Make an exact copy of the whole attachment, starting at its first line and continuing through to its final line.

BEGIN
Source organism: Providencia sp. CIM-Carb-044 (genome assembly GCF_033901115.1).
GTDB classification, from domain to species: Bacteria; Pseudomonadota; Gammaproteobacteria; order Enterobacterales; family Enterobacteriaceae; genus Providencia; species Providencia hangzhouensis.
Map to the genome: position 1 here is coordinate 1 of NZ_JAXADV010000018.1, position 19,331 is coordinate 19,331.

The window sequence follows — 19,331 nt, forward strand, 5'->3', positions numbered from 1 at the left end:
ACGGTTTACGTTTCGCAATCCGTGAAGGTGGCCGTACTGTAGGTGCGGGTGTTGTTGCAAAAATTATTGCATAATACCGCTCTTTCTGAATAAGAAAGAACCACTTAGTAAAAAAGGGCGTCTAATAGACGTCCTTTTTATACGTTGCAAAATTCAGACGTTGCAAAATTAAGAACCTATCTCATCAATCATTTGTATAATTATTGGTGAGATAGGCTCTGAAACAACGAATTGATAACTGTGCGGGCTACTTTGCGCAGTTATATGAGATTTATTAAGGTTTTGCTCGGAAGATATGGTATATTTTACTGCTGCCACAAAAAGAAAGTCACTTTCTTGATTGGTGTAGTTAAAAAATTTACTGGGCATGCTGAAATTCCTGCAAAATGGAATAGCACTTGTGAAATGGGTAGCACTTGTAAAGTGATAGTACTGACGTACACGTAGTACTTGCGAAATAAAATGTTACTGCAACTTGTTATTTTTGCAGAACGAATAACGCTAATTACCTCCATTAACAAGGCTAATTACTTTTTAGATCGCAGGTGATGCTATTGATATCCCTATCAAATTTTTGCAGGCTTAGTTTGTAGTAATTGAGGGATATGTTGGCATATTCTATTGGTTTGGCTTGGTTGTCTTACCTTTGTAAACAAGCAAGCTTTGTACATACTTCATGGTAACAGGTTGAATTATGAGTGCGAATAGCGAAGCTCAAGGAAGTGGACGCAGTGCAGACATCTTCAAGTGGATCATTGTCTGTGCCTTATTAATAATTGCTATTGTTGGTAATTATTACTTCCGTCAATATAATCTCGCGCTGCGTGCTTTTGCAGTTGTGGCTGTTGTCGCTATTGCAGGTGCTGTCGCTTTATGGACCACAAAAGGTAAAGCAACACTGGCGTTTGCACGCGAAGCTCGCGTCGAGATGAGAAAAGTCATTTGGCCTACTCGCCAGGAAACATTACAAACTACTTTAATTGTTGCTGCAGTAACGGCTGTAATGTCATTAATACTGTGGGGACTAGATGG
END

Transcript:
Source organism: Providencia sp. CIM-Carb-044 (genome assembly GCF_033901115.1).
GTDB classification, from domain to species: Bacteria; Pseudomonadota; Gammaproteobacteria; order Enterobacterales; family Enterobacteriaceae; genus Providencia; species Providencia hangzhouensis.
Map to the genome: position 1 here is coordinate 1 of NZ_JAXADV010000018.1, position 19,331 is coordinate 19,331.

The window sequence follows — 19,331 nt, forward strand, 5'->3', positions numbered from 1 at the left end:
ACGGTTTACGTTTCGCAATCCGTGAAGGTGGCCGTACTGTAGGTGCGGGTGTTGTTGCAAAAATTATTGCATAATACCGCTCTTTCTGAATAAGAAAGAACCACTTAGTAAAAAAGGGCGTCTAATAGACGTCCTTTTTATACGTTGCAAAATTCAGACGTTGCAAAATTAAGAACCTATCTCATCAATCATTTGTATAATTATTGGTGAGATAGGCTCTGAAACAACGAATTGATAACTGTGCGGGCTACTTTGCGCAGTTATATGAGATTTATTAAGGTTTTGCTCGGAAGATATGGTATATTTTACTGCTGCCACAAAAAGAAAGTCACTTTCTTGATTGGTGTAGTTAAAAAATTTACTGGGCATGCTGAAATTCCTGCAAAATGGAATAGCACTTGTGAAATGGGTAGCACTTGTAAAGTGATAGTACTGACGTACACGTAGTACTTGCGAAATAAAATGTTACTGCAACTTGTTATTTTTGCAGAACGAATAACGCTAATTACCTCCATTAACAAGGCTAATTACTTTTTAGATCGCAGGTGATGCTATTGATATCCCTATCAAATTTTTGCAGGCTTAGTTTGTAGTAATTGAGGGATATGTTGGCATATTCTATTGGTTTGGCTTGGTTGTCTTACCTTTGTAAACAAGCAAGCTTTGTACATACTTCATGGTAACAGGTTGAATTATGAGTGCGAATAGCGAAGCTCAAGGAAGTGGACGCAGTGCAGACATCTTCAAGTGGATCATTGTCTGTGCCTTATTAATAATTGCTATTGTTGGTAATTATTACTTCCGTCAATATAATCTCGCGCTGCGTGCTTTTGCAGTTGTGGCTGTTGTCGCTATTGCAGGTGCTGTCGCTTTATGGACCACAAAAGGTAAAGCAACACTGGCGTTTGCACGCGAAGCTCGCGTCGAGATGAGAAAAGTCATTTGGCCTACTCGCCAGGAAACATTACAAACTACTTTAATTGTTGCTGCAGTAACGGCTGTAATGTCATTAATACTGTGGGGACTAGATGG